This was about 2030z, so I decided to take an exercise walk around the neighborhood. One of the real-time alternatives I considered during the weekend was to take breaks such that the last two hours of the contest period would be in my 30-hour operating score, and on the lucrative low bands. I got cold feet and decided to get my 30 hours logged and then still operate the last two hours outside the scoring and see how it was. Well, this year at least, I would have been better off to skip the first two hours Sunday morning and operate the end of the contest. EU, NA and JAs were calling in on 20m. 15m was open even stronger than 20m to JA. The very few NA signals still on 15m were quite strong. It was an exciting opening.

In retrospect, I should have started on 40 and 80 Friday evening rather than 20/40. Based on Sunday night, 80 was open nicely to EU by 22z, an hour before local sunset. I should have started an hour or two later each morning when the 15 and 20 were closer to opening. And, I probably should have worked the last two hours of the contest.

I continue to come in with less mults than those with less QSOs. This time I worked hard grabbing all the copyable mults in the Packet-infused band maps. Can’t figure out the discrepancy.


2BSIQ (2 Band Synchronized Interleaved QSOs) is all the rage these days in CW contesting. However, the RTTY mode frees up brain cycles to allow the operator to extend this skill to interleaving QSOs on 4 or more receivers. I run an Elecraft K3 in each band by running on the main receiver and doing S&P on the sub-receiver on the same band. The same principle of 2BSIQ applies between these two receivers. But with a 2-receiver radio on each of two bands, there are now 4 receivers with QSO streams that can be synchronized and interleaved, i.e., 4RSIQ.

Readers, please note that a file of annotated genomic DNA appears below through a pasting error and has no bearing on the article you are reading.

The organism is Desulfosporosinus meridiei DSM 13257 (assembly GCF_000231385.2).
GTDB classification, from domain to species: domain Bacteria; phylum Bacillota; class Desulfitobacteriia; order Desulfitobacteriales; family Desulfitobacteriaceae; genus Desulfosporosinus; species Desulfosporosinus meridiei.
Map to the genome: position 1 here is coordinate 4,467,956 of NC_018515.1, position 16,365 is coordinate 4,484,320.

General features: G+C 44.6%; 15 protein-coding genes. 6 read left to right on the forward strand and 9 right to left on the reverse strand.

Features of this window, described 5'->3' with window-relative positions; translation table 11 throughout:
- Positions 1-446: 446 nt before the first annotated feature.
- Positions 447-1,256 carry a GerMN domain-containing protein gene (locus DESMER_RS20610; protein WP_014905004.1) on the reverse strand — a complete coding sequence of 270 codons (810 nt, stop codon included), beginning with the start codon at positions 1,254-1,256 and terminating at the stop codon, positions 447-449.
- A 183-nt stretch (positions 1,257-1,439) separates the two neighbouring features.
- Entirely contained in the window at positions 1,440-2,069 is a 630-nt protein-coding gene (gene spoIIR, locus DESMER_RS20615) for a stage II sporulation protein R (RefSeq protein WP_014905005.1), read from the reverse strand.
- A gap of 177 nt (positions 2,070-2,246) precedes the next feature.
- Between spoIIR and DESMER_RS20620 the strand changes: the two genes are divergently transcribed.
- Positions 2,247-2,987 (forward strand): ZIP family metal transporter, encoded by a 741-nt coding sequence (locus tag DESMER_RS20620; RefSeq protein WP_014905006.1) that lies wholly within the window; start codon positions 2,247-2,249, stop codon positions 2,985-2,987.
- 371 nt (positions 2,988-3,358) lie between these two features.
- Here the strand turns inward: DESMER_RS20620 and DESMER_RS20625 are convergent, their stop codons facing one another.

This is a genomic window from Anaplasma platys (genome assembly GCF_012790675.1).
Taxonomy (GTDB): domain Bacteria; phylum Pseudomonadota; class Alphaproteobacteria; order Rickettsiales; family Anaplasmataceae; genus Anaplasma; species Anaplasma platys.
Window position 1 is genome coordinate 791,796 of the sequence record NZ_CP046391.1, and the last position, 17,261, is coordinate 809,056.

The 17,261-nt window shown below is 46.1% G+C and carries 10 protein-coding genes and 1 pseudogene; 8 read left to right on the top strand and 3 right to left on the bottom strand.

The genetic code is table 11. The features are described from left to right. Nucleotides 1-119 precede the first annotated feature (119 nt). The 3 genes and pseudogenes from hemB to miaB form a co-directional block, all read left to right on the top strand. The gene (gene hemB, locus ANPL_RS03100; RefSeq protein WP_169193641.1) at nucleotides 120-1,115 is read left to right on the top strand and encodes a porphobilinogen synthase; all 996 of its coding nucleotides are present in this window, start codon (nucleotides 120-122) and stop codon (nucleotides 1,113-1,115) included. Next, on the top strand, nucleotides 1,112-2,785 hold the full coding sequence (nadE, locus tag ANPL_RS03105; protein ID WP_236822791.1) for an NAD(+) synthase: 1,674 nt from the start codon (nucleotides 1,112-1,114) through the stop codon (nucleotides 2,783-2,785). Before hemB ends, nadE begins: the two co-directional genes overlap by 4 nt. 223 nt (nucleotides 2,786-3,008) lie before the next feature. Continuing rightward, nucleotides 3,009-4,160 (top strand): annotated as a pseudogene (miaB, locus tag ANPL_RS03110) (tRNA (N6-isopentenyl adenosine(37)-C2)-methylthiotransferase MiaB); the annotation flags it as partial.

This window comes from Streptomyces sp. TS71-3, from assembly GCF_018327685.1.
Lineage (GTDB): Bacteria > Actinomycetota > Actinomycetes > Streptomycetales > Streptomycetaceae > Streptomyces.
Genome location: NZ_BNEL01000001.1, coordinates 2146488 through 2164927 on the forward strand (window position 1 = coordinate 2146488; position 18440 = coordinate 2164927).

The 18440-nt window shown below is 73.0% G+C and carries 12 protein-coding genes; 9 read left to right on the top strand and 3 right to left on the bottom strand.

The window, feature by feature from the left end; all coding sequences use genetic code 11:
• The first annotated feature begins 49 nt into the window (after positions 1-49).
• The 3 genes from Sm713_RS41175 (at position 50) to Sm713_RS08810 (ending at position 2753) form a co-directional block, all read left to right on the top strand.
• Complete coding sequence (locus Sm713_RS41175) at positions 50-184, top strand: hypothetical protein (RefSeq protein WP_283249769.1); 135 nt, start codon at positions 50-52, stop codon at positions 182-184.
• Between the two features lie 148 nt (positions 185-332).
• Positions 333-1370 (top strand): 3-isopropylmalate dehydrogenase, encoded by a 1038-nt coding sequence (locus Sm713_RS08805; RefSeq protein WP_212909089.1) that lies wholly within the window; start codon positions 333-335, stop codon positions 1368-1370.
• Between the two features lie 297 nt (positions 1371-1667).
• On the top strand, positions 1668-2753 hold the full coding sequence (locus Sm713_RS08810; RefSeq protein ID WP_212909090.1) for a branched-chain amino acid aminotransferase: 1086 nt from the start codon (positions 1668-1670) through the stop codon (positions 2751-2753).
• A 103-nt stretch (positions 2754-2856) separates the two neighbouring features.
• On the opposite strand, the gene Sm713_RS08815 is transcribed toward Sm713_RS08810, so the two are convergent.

One of my objectives in this contest was to improve my 4RSIQ skill. Both the RTTY mode and spotting assistance in this contest facilitate working on this technique. It’s fun when it works, but it is so easy to hurt yourself when some irregularity happens and it all comes crashing down!

My second major objective this weekend was a complete overhaul of my IT system. New PCs, new keyboards/mice (Bluetooth), new FSK keying (TinyFSK), etc. Pretty risky but fortunately it worked flawlessly except for one PC that periodically froze up on a temporary basis, resulting in stalled transmission for a few seconds. I made generous use of all my known swear words.

Transmission Bandwidth

Wide QRM-inflicting signals continue to predominate the bands. I suspect most offenders aren’t aware of their painfully obvious impact as viewed on a bandscope. The worst signals were obliterating 5 operating slots on each side. Really disgraceful. The ironic thing is that the more narrow your own transmit signal, the more you are hurt by the wide signals. Narrow signals can never operate close enough for the offenders to hear them. There is no feedback to the perpetrator of the problem. Perhaps disqualification of the entry will begin to get people’s attention.


Contesting wouldn’t exist if a lot of us didn’t get on and operate. Thanks to all participants, full-time or part-time for making this a really fun weekend. 1973 of you worked me at least once. 118 came back for all 4 bands. Thanks to W5XD for continued support and enhancement of WriteLog to increase operator efficiency. Also, thanks to K0SM for the TinyFSK Auduino code. Finally, thanks to Andy P49Y/AE6Y and John P40L/W6LD for use of the cottage station.


Rigs: Elecraft K3Ss (2), K-Pods (2), P3s (2)
Amps: Alpha 86, Alpha 91B
FilterMax III low power band pass filters (2)
4O3A high power band pass filters
SixPak, StackMatch (2), BandMaster III decoder (2)

Tower 1: C31XR at 43 feet
Tower 2: 2 elements on 10 meters / 5 elements 15 meters at 55 feet
Tower 3: 4 elements 20 meter at 68 feet
         2 elements 40 meter at 76 feet
         1 element 80 meter Sigma 80 at 64 feet
         160 meter "Double L" vertical at 67 feet
Four 400-500 foot Beverages using K9AY switching box/preamp (JA/W6, W1, EU and

Logging software: WriteLog 12.25C on three networked PCs

RTTY Decoders (each K3): MMTTY, 2Tone (2), Hal DXP-38 on main receiver
                         MMTTY, 2Tone on second receiver
                         (setting both receivers on same frequency
                          yields 6 parallel decoders)

RTTY Encoder: Arduino Nano with TinyFSK code

73, Ed - P49X (W0YK)